Pam Schenck-Kelly worships the sun and loathes the wind. She detests buying cars, but she’s addicted to amassing an impressive shoe collection. She loves the smell of fresh paint, the flavor of arugula and happy endings. She adores Italy, most notably Tuscany. She despises cantaloupe.
Most of us know Schenck-Kelly as the senior general manager of Park Meadows Retail Resort and a dedicated community advocate, but there’s still plenty to learn about the Nebraska transplant, who’s called Colorado home for more than 25 years. We recently caught up with Schenck-Kelly, a Village of Castle Pines resident, to discover nine things you likely wouldn’t know about the accomplished retail epicenter monarch.
Cornhusker to citified urbanite. Raised in Nebraska, Schenck-Kelly, a self-described “farm girl at heart,” is a rabid Huskers fan and loves the “smell of the cornfield on the banks of the river.” But she always longed for the bright lights of the city: “I always loved visiting my aunt in Denver or Miami, going to Lincoln and traveling to St. Louis, Kansas City, San Diego and New York City. The energy of the city, whether it was big or small, was always invigorating.”
You grow, girl. “I love to garden and bake,” shares Schenck-Kelly, adding those hobbies mirror her grandmother’s passions. “I love to play in the dirt and cultivate my own seeds for my cottage-style garden, which consists primarily of perennials that bloom for three seasons and seeds that I harvest year after year.” One of her favorite pastimes, she adds, “is teaching my grandchildren to garden and plant their own seeds.”
Oh, what a night. During Schenck- Kelly’s first site visit to Park Meadows in October of 1995, the retail resort—still under construction—was bombarded by a blizzard. There were no lights—no car lights or streetlights—and the culmination of the darkness and blowing snow made her rental car impossible to find. “I had to go back to the construction trailer, turn on all the lights and raise all the blinds to give me just enough light to make out my car in the distance,” recalls Schenck-Kelly.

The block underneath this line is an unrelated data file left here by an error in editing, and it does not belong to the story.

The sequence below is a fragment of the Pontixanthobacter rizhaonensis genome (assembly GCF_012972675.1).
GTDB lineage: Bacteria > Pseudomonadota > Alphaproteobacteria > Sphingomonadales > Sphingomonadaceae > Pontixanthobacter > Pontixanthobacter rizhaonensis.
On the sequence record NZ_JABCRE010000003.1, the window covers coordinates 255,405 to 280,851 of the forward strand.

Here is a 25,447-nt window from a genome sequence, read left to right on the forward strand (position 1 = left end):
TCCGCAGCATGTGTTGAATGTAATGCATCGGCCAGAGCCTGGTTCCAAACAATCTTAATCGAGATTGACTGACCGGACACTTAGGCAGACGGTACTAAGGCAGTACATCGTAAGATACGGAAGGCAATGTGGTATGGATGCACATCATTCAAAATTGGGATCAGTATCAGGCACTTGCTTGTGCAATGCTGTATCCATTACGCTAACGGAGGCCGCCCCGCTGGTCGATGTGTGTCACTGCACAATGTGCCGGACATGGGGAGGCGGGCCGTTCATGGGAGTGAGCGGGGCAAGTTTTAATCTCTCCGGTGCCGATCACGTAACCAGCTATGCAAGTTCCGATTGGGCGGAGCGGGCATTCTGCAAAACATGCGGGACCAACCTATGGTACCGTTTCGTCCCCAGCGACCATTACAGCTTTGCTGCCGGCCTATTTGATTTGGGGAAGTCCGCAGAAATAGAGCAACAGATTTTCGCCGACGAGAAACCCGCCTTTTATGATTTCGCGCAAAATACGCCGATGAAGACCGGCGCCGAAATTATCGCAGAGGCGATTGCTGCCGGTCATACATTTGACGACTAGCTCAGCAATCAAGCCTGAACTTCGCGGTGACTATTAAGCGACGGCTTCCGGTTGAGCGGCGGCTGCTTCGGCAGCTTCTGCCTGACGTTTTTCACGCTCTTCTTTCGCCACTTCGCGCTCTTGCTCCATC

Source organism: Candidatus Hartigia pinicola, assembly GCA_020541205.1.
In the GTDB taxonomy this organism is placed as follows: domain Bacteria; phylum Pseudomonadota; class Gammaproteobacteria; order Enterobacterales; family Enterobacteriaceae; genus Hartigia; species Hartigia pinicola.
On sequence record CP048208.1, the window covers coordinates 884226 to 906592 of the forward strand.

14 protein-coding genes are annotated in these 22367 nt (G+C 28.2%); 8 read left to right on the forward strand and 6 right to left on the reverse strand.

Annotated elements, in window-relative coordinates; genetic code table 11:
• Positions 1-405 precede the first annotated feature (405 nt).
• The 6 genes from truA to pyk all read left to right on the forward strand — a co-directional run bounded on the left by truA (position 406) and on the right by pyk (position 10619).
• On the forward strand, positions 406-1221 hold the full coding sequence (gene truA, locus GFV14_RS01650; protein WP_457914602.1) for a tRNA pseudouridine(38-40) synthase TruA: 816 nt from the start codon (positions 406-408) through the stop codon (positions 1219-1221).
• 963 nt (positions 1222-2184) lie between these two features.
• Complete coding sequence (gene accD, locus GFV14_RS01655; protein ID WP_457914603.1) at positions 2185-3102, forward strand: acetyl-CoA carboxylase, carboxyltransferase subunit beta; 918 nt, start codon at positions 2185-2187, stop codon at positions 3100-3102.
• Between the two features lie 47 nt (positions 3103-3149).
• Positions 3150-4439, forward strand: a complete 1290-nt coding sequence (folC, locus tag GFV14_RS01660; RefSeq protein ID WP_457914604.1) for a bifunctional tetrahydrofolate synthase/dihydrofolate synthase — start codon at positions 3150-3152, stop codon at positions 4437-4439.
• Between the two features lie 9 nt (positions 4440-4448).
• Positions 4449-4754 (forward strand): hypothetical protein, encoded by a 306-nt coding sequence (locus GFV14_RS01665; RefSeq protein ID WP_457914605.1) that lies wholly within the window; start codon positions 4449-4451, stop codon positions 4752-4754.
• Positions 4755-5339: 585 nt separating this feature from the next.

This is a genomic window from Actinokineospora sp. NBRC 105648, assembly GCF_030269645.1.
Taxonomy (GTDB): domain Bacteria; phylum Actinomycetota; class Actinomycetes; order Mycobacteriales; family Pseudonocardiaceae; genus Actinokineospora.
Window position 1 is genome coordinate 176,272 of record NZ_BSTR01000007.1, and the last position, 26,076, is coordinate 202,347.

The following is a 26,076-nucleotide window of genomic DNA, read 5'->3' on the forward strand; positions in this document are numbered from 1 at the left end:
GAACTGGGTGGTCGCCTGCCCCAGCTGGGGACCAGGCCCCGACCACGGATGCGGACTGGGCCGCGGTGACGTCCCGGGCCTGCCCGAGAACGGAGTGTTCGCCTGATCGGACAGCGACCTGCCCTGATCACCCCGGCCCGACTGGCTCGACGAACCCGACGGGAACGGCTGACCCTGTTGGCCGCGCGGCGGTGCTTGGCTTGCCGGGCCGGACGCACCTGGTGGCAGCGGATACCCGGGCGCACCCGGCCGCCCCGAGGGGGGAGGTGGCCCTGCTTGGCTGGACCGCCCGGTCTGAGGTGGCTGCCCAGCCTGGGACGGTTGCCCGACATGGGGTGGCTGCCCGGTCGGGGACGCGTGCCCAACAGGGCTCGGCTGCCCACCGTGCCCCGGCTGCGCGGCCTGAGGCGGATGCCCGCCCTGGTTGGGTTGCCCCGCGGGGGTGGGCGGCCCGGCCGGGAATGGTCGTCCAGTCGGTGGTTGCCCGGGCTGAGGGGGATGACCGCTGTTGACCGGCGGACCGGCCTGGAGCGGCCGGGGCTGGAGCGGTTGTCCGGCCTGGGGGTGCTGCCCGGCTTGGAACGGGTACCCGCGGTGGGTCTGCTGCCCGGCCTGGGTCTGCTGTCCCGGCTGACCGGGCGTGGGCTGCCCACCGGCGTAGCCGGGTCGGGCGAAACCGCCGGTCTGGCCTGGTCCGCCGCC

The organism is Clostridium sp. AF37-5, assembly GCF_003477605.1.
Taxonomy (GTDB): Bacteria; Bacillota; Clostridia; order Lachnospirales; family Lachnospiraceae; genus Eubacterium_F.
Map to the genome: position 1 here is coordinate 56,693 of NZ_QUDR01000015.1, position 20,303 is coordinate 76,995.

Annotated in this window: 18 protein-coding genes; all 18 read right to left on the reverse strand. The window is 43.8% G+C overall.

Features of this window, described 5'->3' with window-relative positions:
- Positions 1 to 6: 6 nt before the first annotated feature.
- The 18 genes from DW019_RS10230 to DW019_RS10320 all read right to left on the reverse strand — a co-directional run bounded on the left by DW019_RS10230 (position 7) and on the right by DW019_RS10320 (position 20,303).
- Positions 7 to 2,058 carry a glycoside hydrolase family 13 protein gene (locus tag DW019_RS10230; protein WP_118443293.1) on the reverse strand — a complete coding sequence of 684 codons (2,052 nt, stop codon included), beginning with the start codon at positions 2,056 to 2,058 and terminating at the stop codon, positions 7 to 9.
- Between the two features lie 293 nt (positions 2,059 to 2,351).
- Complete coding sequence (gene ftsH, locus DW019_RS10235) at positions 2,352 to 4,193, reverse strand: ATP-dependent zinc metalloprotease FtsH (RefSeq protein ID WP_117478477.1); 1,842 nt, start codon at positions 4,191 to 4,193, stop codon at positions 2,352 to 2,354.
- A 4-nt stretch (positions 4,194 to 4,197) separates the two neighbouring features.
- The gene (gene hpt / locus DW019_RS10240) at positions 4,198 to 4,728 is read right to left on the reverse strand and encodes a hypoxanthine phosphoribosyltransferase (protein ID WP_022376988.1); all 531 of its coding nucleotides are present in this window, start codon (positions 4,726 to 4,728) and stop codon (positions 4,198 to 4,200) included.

Famous faces. In 1991, when Schenck-Kelly attended the American Academy of Achievement ceremony in Chicago, former President Ronald Reagan was the keynote speaker—and the attendees included Nobel Peace Prize and Academy Award winners, NBA basketball wizard Michael Jordan and then chairman of Joint Chiefs of Staff Colin Powell, who just happened to be sitting next to Schenck-Kelly. “We had the most interesting, engaging and friendly conversation discussing family, work and the talented youth we were honored to interact with,” she remembers.
Just don’t look down. Schenck-Kelly fears heights, but she’s perfectly comfortable standing on mall roofs. “I fear the uncontrollable aspect of heights—there’s so much space between where you are and the surface below—but I find mall roofs very interesting,” she adds. “They tell the story and history of the mall and offer a challenge to resolve or find issues, plus the views from the Park Meadows roof are amazing.”
Live and let live. “I pray every day but don’t care what another person’s religion is. History and today’s social events reflect the conflict in people having varied beliefs,” she asserts, adding that “religions are fascinating, and acceptance with respect for another’s belief, lifestyle or opinion is at the foundation of being a good person.” She wonders, “Can’t we all just get along?”
Delivering her case. “I won state extemporaneous speaking two years in a row in high school, which gave me confidence, the knowledge to study a subject before speaking about it and a format to deliver a point of view, which has served me well in my career,” shares Schenck-Kelly. Her advice to those who want to make their point count: Don’t be boring and incorporate spontaneous humor when it’s appropriate.
Handy and hostess with the mostest. “I can fix a barbed wire fence, which is an important skill for growing up on a farm, but I also have a formal side and enjoy hosting dinner parties and entertaining large and small groups,” says Schenck-Kelly. “There’s a vintage style in everything I do, and learning the basics of fixing things yourself and mending something to protect your assets is becoming a lost art.”
Cheers. Schenck-Kelly’s favorite cocktail is a Manhattan, either stirred by her husband Jim or enjoyed at Perry’s Steakhouse and Grill: “My favorite place to kick back and enjoy a cocktail is always on a patio, at the base of the slopes or at the beach.”